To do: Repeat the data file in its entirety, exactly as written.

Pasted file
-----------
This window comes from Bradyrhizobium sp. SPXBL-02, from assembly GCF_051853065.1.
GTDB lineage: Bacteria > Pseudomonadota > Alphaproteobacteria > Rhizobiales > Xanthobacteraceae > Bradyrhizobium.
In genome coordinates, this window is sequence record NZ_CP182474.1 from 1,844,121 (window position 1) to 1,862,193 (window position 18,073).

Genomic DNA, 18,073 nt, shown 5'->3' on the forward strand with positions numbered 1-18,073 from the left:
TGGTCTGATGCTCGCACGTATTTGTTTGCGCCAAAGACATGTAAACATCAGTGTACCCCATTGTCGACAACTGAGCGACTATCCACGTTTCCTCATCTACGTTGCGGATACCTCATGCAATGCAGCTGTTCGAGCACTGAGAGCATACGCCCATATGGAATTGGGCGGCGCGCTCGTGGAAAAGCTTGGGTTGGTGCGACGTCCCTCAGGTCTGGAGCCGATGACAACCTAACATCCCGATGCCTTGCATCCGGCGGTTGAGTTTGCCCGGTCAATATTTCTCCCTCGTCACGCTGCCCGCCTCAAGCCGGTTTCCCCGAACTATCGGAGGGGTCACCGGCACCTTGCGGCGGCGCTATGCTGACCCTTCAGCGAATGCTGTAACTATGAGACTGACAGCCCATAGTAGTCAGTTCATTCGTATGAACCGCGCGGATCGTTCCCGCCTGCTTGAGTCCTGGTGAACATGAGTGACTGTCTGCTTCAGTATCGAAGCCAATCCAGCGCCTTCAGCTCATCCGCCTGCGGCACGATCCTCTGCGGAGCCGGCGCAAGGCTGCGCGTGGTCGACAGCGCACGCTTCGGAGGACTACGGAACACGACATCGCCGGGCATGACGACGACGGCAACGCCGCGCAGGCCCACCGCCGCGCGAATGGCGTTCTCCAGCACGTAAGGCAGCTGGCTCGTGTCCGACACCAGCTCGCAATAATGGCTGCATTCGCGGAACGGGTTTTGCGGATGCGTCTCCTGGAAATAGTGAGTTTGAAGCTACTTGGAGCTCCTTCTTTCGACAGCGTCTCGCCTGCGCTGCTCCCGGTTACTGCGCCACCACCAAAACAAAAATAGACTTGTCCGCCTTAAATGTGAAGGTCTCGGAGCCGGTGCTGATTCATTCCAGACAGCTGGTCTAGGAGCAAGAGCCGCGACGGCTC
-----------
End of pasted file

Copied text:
This window comes from Bradyrhizobium sp. SPXBL-02, from assembly GCF_051853065.1.
GTDB lineage: Bacteria > Pseudomonadota > Alphaproteobacteria > Rhizobiales > Xanthobacteraceae > Bradyrhizobium.
In genome coordinates, this window is sequence record NZ_CP182474.1 from 1,844,121 (window position 1) to 1,862,193 (window position 18,073).

Genomic DNA, 18,073 nt, shown 5'->3' on the forward strand with positions numbered 1-18,073 from the left:
TGGTCTGATGCTCGCACGTATTTGTTTGCGCCAAAGACATGTAAACATCAGTGTACCCCATTGTCGACAACTGAGCGACTATCCACGTTTCCTCATCTACGTTGCGGATACCTCATGCAATGCAGCTGTTCGAGCACTGAGAGCATACGCCCATATGGAATTGGGCGGCGCGCTCGTGGAAAAGCTTGGGTTGGTGCGACGTCCCTCAGGTCTGGAGCCGATGACAACCTAACATCCCGATGCCTTGCATCCGGCGGTTGAGTTTGCCCGGTCAATATTTCTCCCTCGTCACGCTGCCCGCCTCAAGCCGGTTTCCCCGAACTATCGGAGGGGTCACCGGCACCTTGCGGCGGCGCTATGCTGACCCTTCAGCGAATGCTGTAACTATGAGACTGACAGCCCATAGTAGTCAGTTCATTCGTATGAACCGCGCGGATCGTTCCCGCCTGCTTGAGTCCTGGTGAACATGAGTGACTGTCTGCTTCAGTATCGAAGCCAATCCAGCGCCTTCAGCTCATCCGCCTGCGGCACGATCCTCTGCGGAGCCGGCGCAAGGCTGCGCGTGGTCGACAGCGCACGCTTCGGAGGACTACGGAACACGACATCGCCGGGCATGACGACGACGGCAACGCCGCGCAGGCCCACCGCCGCGCGAATGGCGTTCTCCAGCACGTAAGGCAGCTGGCTCGTGTCCGACACCAGCTCGCAATAATGGCTGCATTCGCGGAACGGGTTTTGCGGATGCGTCTCCTGGAAATAGTGAGTTTGAAGCTACTTGGAGCTCCTTCTTTCGACAGCGTCTCGCCTGCGCTGCTCCCGGTTACTGCGCCACCACCAAAACAAAAATAGACTTGTCCGCCTTAAATGTGAAGGTCTCGGAGCCGGTGCTGATTCATTCCAGACAGCTGGTCTAGGAGCAAGAGCCGCGACGGCTC